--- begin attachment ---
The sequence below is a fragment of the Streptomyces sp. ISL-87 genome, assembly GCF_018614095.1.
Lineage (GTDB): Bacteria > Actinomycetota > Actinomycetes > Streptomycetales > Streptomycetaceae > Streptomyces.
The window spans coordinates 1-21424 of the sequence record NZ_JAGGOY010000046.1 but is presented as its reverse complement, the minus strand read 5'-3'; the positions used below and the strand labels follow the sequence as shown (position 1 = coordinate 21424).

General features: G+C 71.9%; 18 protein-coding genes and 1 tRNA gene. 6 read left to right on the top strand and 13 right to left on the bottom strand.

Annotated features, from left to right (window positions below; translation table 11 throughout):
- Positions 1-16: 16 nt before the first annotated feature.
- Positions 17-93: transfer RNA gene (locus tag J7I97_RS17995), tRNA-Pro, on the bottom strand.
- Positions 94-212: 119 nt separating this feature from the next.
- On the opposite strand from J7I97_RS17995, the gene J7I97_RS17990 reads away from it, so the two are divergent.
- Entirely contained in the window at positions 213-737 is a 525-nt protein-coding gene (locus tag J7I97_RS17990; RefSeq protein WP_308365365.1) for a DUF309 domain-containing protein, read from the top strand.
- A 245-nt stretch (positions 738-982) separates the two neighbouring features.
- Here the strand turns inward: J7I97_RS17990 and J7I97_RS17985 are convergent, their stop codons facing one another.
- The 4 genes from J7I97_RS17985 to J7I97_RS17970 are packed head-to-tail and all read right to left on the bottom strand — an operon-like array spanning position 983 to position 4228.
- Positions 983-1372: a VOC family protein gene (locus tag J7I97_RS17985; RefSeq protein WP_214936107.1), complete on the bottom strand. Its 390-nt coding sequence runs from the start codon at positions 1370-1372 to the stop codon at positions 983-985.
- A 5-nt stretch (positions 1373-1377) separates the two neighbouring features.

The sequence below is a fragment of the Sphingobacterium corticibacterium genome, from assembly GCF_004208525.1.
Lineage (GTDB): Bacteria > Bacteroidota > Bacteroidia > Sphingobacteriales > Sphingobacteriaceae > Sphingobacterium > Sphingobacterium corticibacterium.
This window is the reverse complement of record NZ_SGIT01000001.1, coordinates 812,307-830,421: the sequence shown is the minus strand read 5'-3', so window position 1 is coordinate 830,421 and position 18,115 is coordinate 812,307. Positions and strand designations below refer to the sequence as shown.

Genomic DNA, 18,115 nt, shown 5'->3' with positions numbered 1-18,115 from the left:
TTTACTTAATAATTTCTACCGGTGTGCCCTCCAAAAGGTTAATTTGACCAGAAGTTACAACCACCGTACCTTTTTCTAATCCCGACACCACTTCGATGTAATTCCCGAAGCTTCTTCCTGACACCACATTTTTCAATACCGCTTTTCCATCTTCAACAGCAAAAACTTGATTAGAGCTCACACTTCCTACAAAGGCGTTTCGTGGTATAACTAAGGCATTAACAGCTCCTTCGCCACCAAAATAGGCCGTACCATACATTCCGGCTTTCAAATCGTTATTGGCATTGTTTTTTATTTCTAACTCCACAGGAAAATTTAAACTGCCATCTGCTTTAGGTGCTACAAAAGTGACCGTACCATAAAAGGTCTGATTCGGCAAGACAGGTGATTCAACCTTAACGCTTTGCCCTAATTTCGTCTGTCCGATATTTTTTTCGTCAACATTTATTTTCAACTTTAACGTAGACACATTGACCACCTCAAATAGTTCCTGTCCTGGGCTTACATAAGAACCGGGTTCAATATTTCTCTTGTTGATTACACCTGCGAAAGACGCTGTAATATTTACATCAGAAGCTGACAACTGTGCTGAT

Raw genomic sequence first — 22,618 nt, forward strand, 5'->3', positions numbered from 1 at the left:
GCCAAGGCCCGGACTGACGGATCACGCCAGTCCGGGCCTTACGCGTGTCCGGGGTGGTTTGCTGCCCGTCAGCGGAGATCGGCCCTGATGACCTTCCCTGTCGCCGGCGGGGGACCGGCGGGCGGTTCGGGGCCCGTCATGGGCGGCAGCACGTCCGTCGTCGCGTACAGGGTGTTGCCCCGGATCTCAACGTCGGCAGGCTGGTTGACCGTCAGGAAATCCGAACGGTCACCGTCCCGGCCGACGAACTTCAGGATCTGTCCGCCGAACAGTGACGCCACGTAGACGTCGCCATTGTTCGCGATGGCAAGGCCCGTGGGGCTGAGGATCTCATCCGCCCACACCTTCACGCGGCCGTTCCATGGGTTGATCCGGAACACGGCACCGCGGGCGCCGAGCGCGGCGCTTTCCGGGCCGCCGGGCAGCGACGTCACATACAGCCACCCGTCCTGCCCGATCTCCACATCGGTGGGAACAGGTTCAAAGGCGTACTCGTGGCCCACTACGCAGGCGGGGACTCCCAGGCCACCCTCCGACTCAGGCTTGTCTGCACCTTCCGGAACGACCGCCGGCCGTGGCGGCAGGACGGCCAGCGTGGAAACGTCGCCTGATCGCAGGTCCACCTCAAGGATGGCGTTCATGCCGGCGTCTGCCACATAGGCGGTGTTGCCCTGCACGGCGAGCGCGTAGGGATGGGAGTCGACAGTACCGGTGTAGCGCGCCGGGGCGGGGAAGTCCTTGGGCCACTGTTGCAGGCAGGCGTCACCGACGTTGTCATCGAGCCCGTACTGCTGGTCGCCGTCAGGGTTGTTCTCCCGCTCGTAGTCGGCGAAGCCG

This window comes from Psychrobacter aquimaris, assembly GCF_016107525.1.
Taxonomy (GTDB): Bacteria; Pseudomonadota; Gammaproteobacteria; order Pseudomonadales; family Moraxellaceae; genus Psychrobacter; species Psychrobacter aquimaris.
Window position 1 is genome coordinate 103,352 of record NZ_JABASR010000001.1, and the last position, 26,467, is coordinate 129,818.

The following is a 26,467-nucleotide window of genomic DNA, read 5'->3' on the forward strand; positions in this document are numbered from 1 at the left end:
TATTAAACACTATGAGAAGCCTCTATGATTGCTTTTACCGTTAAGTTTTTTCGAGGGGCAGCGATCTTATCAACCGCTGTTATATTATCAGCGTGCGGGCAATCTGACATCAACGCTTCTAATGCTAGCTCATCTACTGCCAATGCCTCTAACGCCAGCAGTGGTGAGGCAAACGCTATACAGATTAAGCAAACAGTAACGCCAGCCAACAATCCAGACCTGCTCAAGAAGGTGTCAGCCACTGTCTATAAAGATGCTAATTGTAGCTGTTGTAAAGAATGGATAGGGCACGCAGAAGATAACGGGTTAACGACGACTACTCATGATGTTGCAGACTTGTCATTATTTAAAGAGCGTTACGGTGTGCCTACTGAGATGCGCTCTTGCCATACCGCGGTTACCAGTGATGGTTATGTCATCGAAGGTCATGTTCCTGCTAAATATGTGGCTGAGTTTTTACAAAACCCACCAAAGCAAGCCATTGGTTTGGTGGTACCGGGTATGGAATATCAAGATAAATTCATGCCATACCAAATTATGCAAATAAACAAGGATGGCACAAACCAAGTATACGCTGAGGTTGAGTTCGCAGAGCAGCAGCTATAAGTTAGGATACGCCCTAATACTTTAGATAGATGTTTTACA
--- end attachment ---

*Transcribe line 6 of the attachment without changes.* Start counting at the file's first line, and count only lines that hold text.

- Positions 1-16: 16 nt before the first annotated feature.